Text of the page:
Colon Cancer Screening in Dallas, TX

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Colorectal cancer is the third most diagnosed cancer, but it's also among the most preventable types. The large intestine, consisting of the colon and rectum, absorbs water and nutrients and stores waste until expulsion.

A colon cancer screening identifies polyps and cancerous growths in the colon and rectum before symptoms manifest. Polyps are noncancerous growths that can become cancerous if not removed. Early detection and removal of these growths can prevent serious complications and fatalities.

Digestive Health Associates of Texas's board-certified gastroenterologists perform regular colon cancer screenings and advise starting at age 45. Contact your nearest Digestive Health Associates of Texas office to schedule a screening.

What are the benefits of a colorectal cancer screening?

Routine screenings for colon and rectal cancer are crucial for your overall and gastrointestinal health. Although different screening methods exist, such as stool testing, a colonoscopy is the only colorectal cancer prevention technique. The benefits of colorectal cancer screenings include:

  • Identifying and removing polyps in the colon and rectum
  • Detecting colon or rectal cancer early
  • Potentially preventing the development of colon cancer
  • Detecting other gastrointestinal issues, like inflammatory bowel disease
  • Acting as a life-saving examination

Colon cancer often shows no symptoms until it is advanced. Regular screenings help your doctor find any concerns early.

It's important to discuss with your GI doctor the right time to start colon cancer screening and which tests to use. Here are some commonly used tests for colon cancer screening:

  • Virtual colonoscopy: This noninvasive method uses a CT scanner to take cross-sectional images of the colon. The patient lies on a table while the scanner captures detailed images. No sedation is needed. If abnormalities are found, a traditional colonoscopy is required to remove polyps or tumors.
  • Double-contrast barium enema: A tube is inserted into the rectum to pump barium sulfate and air into the colon. The barium coats the colon's walls, and x-ray images are taken to detect abnormalities. If issues are found, a colonoscopy is needed for polyp or tumor removal.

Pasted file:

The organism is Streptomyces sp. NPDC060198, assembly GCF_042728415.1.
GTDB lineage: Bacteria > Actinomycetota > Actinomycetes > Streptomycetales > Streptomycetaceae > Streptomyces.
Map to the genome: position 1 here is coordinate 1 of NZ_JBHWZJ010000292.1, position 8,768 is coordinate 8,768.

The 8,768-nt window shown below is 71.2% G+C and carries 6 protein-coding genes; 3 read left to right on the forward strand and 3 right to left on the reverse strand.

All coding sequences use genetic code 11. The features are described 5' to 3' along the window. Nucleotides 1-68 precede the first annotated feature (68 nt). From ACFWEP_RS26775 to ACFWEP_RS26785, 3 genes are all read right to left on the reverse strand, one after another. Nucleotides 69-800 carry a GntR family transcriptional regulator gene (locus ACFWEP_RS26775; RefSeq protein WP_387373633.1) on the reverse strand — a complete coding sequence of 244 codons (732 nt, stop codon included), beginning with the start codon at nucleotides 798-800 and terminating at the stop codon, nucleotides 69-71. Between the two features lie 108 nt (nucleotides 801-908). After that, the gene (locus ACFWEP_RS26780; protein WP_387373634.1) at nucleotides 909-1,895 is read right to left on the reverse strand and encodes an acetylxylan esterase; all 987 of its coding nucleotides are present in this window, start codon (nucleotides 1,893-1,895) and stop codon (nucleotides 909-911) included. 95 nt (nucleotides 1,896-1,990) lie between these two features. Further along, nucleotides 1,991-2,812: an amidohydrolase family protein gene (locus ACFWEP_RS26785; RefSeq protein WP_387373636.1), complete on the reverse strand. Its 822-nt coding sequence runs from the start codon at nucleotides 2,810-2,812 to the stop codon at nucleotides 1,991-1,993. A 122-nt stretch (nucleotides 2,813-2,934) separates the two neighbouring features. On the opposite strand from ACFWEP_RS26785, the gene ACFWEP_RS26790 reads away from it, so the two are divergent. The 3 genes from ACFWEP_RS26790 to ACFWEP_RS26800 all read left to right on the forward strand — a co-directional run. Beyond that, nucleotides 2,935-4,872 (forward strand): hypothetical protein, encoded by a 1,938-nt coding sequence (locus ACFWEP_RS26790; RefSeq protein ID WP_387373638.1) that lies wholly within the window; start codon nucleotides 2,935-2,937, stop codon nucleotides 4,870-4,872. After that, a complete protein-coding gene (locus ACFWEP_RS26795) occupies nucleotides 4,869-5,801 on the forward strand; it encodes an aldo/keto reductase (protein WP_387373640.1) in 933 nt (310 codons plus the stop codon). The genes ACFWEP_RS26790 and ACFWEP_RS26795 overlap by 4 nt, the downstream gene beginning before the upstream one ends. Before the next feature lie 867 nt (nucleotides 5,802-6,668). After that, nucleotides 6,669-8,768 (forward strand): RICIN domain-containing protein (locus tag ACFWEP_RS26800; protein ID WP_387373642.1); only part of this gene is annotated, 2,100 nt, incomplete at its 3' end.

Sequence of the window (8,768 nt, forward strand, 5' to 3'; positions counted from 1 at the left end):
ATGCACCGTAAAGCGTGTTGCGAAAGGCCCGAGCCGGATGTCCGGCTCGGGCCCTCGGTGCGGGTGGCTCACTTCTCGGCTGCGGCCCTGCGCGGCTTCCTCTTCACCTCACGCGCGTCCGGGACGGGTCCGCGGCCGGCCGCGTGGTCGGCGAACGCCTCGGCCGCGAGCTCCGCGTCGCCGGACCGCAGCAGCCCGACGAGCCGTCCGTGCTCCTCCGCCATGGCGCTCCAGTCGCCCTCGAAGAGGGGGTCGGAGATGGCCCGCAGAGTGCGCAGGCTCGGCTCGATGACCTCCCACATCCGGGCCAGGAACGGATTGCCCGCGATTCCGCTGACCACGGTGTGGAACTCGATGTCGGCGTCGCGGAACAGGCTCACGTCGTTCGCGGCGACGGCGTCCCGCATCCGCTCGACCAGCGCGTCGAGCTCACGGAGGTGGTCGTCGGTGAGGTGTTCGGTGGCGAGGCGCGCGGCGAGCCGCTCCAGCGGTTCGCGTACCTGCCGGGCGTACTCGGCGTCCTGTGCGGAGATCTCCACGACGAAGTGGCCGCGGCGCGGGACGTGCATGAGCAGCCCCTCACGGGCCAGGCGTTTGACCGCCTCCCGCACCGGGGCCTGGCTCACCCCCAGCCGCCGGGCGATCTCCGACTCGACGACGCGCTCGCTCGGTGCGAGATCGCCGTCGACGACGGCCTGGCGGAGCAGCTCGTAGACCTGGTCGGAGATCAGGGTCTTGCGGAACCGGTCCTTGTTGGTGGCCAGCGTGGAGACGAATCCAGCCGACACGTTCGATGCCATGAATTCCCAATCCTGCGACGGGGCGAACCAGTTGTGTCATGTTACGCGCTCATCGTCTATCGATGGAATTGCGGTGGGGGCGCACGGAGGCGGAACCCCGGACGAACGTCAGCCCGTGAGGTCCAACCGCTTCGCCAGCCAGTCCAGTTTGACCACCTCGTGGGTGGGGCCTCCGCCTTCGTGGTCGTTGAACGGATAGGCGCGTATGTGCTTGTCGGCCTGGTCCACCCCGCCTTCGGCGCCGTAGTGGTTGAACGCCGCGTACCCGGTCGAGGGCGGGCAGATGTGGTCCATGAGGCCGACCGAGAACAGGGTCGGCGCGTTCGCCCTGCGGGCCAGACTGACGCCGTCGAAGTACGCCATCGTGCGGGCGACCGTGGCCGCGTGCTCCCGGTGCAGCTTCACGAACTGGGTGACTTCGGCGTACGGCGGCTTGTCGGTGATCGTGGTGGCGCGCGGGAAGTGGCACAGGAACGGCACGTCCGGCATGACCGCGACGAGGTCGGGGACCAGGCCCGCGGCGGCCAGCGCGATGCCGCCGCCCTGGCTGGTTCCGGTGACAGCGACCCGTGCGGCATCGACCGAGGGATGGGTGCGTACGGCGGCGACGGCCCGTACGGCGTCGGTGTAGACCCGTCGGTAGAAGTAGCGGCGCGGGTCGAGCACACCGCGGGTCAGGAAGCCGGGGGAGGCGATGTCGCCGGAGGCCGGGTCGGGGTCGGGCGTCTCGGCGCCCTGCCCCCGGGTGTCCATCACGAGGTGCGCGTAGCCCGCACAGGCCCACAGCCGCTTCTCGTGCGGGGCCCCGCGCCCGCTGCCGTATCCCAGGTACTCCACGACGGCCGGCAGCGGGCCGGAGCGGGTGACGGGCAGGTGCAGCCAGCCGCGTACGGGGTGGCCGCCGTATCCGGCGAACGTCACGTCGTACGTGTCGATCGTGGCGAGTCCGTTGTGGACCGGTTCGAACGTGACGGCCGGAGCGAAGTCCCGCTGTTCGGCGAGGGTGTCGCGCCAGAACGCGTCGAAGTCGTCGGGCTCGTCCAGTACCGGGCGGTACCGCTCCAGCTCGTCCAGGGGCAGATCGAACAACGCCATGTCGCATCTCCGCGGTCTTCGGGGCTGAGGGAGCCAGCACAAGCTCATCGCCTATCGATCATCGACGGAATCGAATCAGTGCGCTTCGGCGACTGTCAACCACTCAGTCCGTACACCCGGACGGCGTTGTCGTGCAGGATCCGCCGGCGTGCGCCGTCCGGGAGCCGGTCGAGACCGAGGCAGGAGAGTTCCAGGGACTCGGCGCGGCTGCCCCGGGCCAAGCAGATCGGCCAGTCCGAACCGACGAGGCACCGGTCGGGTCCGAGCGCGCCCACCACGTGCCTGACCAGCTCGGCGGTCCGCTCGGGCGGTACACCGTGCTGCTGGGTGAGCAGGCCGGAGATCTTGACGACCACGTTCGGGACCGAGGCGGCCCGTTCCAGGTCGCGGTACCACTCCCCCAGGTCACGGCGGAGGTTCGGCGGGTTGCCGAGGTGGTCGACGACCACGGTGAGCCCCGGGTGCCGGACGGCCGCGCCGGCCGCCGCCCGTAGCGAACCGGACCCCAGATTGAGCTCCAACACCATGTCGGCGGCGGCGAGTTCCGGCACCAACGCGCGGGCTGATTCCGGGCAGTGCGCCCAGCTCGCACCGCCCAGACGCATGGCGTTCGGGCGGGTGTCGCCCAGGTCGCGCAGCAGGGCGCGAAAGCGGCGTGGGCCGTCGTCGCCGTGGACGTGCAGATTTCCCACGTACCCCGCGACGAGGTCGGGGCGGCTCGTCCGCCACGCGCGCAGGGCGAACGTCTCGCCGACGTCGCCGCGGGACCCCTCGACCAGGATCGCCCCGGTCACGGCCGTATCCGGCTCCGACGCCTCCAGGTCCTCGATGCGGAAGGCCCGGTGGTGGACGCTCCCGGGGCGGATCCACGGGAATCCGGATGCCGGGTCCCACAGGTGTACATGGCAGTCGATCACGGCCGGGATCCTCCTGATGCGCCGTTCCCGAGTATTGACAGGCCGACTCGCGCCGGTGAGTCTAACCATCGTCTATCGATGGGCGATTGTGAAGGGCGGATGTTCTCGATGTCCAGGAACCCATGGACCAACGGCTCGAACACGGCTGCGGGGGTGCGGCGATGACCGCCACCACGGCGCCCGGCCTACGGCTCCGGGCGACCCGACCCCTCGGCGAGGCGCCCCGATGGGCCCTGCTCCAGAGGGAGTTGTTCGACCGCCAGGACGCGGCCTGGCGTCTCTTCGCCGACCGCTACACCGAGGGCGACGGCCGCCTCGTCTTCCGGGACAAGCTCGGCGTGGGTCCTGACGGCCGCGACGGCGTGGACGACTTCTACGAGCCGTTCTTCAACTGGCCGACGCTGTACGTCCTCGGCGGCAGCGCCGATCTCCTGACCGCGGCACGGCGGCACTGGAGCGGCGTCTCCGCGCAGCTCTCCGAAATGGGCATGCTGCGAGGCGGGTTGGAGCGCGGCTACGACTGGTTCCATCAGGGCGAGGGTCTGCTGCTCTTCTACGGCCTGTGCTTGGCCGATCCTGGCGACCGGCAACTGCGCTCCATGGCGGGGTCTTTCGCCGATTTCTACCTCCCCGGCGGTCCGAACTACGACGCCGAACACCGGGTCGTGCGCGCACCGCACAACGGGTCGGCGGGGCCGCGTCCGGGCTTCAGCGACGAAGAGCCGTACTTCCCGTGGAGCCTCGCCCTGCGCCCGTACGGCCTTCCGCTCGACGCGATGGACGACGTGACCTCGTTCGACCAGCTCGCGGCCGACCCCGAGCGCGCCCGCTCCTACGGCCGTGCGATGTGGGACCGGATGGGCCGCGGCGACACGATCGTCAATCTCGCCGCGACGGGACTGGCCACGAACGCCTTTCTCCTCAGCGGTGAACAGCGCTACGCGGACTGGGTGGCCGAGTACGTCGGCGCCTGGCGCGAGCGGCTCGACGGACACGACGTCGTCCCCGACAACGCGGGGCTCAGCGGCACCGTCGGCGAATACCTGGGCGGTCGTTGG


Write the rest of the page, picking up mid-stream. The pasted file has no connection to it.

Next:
• Fecal tests: These tests use fecal samples and are entirely safe. While they may not provide a definitive diagnosis, they can indicate gastrointestinal abnormalities that require further testing. A positive result necessitates a colonoscopy to check for cancerous growths. There are three types of fecal tests:
    • Fecal occult blood tests: Detect hidden blood in the feces through a chemical reaction
    • Fecal immunochemical tests: Identify hidden blood using an immunochemical reaction with a specific blood protein
    • Stool DNA tests: Look for abnormal DNA from cancerous growths or polyps in the stool
  • Flexible sigmoidoscopy: This test uses a sigmoidoscope, a slender tube with a camera, to inspect the rectum and lower colon. Inserted through the rectum, it provides images on a monitor. It can also be used to biopsy or remove polyps. However, a full colonoscopy is necessary to view the entire colon and remove all polyps. While it is generally safe, there is a small risk of bowel tears, bleeding, and infection.
  • Colonoscopy: A colonoscope, longer than a sigmoidoscope, examines the entire colon. Inserted through the rectum, it allows doctors to see the colon's inner wall on a monitor. Special tools can be passed through the colonoscope to perform biopsies or remove polyps. Sedation is required for this procedure. There is a small risk of bowel tears, bleeding, or infection. This method is the only one that offers complete colorectal examination and polyp removal.

These screening options are critical tools in the early detection and prevention of colon cancer.

  • Women with a history of breast, ovarian, or uterine cancers
  • People aged 45 and older
  • Those who have previously been diagnosed with colon cancer
  • Individuals with a sedentary lifestyle, unhealthy eating habits, and who smoke
  • People with inflammatory bowel diseases like ulcerative colitis or Crohn's disease
  • Those with a genetic condition called familial adenomatous polyposis, leading to numerous colon and rectal polyps
  • Individuals with close family members, such as parents, siblings, or children, who have had colon cancer

Regular screenings are crucial for early detection and prevention of colon cancer. Individuals over 45 or those at increased risk should book their colon cancer screenings at a nearby Digestive Health Associates of Texas office. Digestive Health Associates of Texas is a physician-led network of gastroenterologists committed to patient-centric care, employing advanced technology to support digestive health. To learn more about colon cancer screenings, contact a Dallas, TX location near you today.